However, there are also viewpoints suggesting that globalisation, AI, technological innovations, process improvements, and increasing attention on ESG pillars are actually positive drivers of efficiencies that lead to falling prices, instead of a drop in aggregate demand. Perhaps in the future, we will see a scenario where we can conveniently call and hop onto a high-tech autonomous electric vehicle manufactured in the most cost-efficient corners of the world and designed with sensors and safety standards to save valuable resources and lives for the community. In this vision, the bumpy road of economic prosperity will be a smoother journey with fewer emissions and more consistent standards, less the vicious deflation cycle.

Multifaceted Impacts of Inflation:

In policy considerations, for consumption-driven economies like the US (around two-thirds of GDP)4, interest rate hikes are commonly used to rein in inflation. However, this can lead to knock-on effects on asset prices such as the re-pricing of the bond and stock markets seen in 2022. Additionally, the Fed Funds Rate (FFR) affects several adjustable-rate consumer debt products in the US, and it remains to be seen if the resilient demand and economy witnessed are a result of increased borrowing and delinquency, as credit card delinquencies surged by more than 50% in 2023 in the US.5 As for the all-important FFR after inflation normalises, while there is no official rate, it is thought that 0.5% above core PCE is an acceptable neutral rate.6 In Singapore’s highly open economy, MAS uses the exchange rate instead of interest rate to mitigate the effects of imported inflation, as observed in the relative strength of the SGD (and the causeway crowd) lately.

On the corporate front, “winners” and “losers” inevitably emerge from the inflationary environment and policy changes. Quality companies capable of defending their price margins or benefiting from rising rates such as banks are faring better than highly leveraged or high-growth, loss-making companies like commodity firms or start-ups, which previously enjoyed strong market performance in a low interest rate era. Companies that had astutely refinanced a large portion of their debt before the spike in rates are also in a favourable position. On the flip side, REITs, a popular investment in Singapore for a long while, are currently underperforming as they may struggle to pass on their higher interest expenses and operating costs in a high inflation, weak growth backdrop. Moreover, higher interest rates are likely to lead to lower prices and property valuations as risk-free rates, capitalisation rates and discount rates rise. Some analysts project that the situation may worsen before improving, as some of the REITs have to refinance their expiring loans in a higher interest and tighter credit environment in 2024.

On a personal level, aspiring first-time homeowners have been anguished by higher mortgage rates and property prices fuelled by inflation. Yet, savers are enjoying attractive returns not seen in a decade on risk-free savings, and individuals with unleveraged property are witnessing substantial increases in their property values. Conversely, borrowers are grappling with lesser disposable income due to the pressures of higher interest payments for floating mortgages and credit card bills even as the value of their debt diminishes due to inflation. Nonetheless, savers benefiting from higher interest income may be inclined to increase their consumption.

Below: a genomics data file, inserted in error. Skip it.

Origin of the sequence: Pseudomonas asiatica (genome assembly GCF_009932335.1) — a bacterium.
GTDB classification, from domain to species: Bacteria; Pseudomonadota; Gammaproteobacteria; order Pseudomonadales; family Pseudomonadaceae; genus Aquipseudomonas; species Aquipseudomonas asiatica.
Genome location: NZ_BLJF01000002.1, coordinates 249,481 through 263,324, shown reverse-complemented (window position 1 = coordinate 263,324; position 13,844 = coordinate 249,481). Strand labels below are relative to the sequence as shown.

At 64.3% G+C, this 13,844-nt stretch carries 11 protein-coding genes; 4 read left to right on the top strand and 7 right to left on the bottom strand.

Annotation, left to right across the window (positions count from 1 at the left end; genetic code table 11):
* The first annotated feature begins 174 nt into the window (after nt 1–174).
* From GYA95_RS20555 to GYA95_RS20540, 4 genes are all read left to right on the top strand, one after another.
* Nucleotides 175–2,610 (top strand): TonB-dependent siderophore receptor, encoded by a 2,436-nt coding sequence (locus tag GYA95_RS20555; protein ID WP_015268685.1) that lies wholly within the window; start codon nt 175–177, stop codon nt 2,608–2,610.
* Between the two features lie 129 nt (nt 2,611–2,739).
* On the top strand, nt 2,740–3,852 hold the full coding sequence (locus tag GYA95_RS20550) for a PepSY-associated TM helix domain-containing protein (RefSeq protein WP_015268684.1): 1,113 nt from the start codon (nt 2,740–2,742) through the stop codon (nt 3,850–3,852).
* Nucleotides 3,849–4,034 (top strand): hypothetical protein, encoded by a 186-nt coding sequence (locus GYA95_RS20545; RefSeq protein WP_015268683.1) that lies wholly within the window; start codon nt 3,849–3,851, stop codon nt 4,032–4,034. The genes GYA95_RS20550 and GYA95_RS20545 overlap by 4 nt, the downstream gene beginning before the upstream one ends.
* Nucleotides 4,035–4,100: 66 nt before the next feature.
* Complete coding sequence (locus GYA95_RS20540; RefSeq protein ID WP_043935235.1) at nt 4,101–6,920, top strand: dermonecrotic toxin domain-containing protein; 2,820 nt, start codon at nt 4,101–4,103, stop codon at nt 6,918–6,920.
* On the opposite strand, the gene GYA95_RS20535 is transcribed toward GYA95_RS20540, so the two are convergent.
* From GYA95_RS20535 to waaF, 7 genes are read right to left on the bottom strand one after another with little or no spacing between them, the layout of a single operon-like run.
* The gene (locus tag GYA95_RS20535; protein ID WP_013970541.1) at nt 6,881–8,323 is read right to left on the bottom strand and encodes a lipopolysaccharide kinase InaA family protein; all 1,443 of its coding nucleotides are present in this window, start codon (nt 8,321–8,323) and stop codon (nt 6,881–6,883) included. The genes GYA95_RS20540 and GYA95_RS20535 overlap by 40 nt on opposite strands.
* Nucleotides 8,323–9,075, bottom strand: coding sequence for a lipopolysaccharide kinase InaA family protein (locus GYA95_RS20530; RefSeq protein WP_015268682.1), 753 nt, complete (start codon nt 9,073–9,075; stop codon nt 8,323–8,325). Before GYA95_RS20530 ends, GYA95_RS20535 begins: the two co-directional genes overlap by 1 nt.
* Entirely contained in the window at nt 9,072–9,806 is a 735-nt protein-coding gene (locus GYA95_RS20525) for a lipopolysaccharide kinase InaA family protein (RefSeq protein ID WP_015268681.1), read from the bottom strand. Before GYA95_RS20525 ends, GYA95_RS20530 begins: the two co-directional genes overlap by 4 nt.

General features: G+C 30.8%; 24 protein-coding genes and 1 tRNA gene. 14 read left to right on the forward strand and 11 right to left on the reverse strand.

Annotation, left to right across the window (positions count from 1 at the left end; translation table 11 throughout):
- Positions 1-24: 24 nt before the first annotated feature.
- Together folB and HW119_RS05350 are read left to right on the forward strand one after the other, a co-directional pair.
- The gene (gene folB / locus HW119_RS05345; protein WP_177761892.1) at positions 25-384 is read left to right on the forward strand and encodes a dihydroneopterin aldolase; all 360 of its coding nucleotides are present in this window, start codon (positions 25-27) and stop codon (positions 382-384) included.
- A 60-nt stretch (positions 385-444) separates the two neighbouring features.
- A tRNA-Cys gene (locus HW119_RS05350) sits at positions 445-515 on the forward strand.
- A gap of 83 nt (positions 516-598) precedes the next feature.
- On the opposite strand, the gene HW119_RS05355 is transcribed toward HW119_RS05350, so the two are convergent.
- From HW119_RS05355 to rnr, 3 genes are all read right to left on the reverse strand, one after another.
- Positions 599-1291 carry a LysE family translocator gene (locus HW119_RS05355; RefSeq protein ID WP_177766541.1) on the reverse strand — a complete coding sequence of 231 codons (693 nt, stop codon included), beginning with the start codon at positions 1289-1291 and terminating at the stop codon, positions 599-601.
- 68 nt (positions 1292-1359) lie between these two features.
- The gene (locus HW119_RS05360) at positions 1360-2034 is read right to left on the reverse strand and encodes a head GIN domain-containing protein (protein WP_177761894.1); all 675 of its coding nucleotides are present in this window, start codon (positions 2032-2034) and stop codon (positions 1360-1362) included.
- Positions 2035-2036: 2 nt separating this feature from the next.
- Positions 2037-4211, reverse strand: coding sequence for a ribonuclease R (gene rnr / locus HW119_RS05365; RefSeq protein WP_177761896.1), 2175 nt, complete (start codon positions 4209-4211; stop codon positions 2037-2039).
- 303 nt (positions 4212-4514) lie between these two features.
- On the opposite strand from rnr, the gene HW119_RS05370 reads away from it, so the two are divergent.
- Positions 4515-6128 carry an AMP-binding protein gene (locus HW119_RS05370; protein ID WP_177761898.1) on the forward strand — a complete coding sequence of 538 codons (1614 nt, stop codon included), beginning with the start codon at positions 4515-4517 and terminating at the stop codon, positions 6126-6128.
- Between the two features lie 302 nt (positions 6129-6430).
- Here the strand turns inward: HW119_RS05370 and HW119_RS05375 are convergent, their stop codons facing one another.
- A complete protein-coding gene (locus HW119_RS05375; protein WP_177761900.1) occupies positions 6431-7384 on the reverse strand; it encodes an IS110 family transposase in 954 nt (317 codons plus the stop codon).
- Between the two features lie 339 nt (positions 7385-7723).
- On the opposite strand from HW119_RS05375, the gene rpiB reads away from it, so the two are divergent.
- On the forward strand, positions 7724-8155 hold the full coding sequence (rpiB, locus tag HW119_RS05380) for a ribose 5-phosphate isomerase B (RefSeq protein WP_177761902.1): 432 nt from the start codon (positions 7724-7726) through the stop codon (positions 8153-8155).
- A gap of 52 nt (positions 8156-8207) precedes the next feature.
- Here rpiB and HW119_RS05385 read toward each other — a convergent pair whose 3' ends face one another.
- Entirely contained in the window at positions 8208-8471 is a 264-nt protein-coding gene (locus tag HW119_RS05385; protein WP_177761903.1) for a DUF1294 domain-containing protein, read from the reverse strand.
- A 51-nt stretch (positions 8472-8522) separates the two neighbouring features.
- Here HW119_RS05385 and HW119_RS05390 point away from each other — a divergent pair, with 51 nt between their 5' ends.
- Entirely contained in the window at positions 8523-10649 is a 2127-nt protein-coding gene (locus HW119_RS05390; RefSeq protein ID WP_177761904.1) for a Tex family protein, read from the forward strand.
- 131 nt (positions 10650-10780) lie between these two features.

Given the multifaceted and broad impacts of inflation, central banks in many developed markets have adopted inflation targeting and price stability as important policy objectives. Inflation is commonly targeted at 2%, as seen in the US. 7 In Singapore, although there isn’t an explicit inflation target, MAS has concluded that, “on average, a core inflation rate of just under 2%, which is close to its historical mean, is consistent with overall price stability in the economy.” 8 Therefore, a low and stable long-term inflation rate of 2% could be seen as an “acceptable” level of inflation that consumers and producers can rationally ignore 9, thereby not inducing any adverse economic cycles as we go about our lives.

As highlighted in this article, inflation is a complex phenomenon with many shifting and interconnected parts and impacts, most of which are beyond the control of the average person and even challenging for those in power, as recent times have shown. As inflationary pressures compel us to scrutinise our personal finances, it is also an opportune time to take control and seek guidance from trusted financial advisors. Discussing, understanding and crafting comprehensive wealth preservation and growth solutions can help manage the effects of price and policy changes in the short and long term. The value of a well-considered financial plan that allows us to sleep soundly at night should not be understated in these uncertain times.

For an overview of common wealth management solutions in Singapore, you may also like to refer to my previous article “Is There a ‘Fairest of Them All’?”.


From $50 to $100: Unveiling the Impact of Inflation

Cheong Cheok Hon
Wealth Manager
Phillip Securities Pte Ltd (A member of PhillipCapital)